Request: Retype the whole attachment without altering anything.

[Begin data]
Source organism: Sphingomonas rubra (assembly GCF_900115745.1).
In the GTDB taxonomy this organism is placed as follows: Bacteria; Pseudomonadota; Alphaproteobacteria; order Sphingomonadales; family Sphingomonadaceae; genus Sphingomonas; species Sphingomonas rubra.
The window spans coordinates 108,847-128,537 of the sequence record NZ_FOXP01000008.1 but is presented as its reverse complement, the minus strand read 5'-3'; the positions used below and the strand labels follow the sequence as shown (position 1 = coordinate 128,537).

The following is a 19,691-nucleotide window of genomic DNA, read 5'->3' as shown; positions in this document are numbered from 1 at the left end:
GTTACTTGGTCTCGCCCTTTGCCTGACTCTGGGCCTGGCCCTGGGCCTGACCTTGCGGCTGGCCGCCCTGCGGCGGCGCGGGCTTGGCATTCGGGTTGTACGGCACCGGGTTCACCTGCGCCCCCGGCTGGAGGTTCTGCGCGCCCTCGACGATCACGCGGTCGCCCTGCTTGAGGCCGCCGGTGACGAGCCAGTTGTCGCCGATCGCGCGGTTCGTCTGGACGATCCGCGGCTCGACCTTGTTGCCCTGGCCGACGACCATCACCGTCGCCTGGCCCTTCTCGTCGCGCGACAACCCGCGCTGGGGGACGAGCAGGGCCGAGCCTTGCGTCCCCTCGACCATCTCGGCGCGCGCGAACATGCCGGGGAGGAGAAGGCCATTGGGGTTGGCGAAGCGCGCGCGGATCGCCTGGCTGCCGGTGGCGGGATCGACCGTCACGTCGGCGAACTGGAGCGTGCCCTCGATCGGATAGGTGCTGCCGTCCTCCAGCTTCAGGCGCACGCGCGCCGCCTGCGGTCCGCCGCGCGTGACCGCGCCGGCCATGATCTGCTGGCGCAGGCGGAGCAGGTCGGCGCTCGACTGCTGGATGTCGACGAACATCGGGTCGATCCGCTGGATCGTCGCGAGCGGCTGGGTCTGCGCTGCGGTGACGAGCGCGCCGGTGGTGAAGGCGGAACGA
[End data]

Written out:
Source organism: Sphingomonas rubra (assembly GCF_900115745.1).
In the GTDB taxonomy this organism is placed as follows: Bacteria; Pseudomonadota; Alphaproteobacteria; order Sphingomonadales; family Sphingomonadaceae; genus Sphingomonas; species Sphingomonas rubra.
The window spans coordinates 108,847-128,537 of the sequence record NZ_FOXP01000008.1 but is presented as its reverse complement, the minus strand read 5'-3'; the positions used below and the strand labels follow the sequence as shown (position 1 = coordinate 128,537).

The following is a 19,691-nucleotide window of genomic DNA, read 5'->3' as shown; positions in this document are numbered from 1 at the left end:
GTTACTTGGTCTCGCCCTTTGCCTGACTCTGGGCCTGGCCCTGGGCCTGACCTTGCGGCTGGCCGCCCTGCGGCGGCGCGGGCTTGGCATTCGGGTTGTACGGCACCGGGTTCACCTGCGCCCCCGGCTGGAGGTTCTGCGCGCCCTCGACGATCACGCGGTCGCCCTGCTTGAGGCCGCCGGTGACGAGCCAGTTGTCGCCGATCGCGCGGTTCGTCTGGACGATCCGCGGCTCGACCTTGTTGCCCTGGCCGACGACCATCACCGTCGCCTGGCCCTTCTCGTCGCGCGACAACCCGCGCTGGGGGACGAGCAGGGCCGAGCCTTGCGTCCCCTCGACCATCTCGGCGCGCGCGAACATGCCGGGGAGGAGAAGGCCATTGGGGTTGGCGAAGCGCGCGCGGATCGCCTGGCTGCCGGTGGCGGGATCGACCGTCACGTCGGCGAACTGGAGCGTGCCCTCGATCGGATAGGTGCTGCCGTCCTCCAGCTTCAGGCGCACGCGCGCCGCCTGCGGTCCGCCGCGCGTGACCGCGCCGGCCATGATCTGCTGGCGCAGGCGGAGCAGGTCGGCGCTCGACTGCTGGATGTCGACGAACATCGGGTCGATCCGCTGGATCGTCGCGAGCGGCTGGGTCTGCGCTGCGGTGACGAGCGCGCCGGTGGTGAAGGCGGAACGA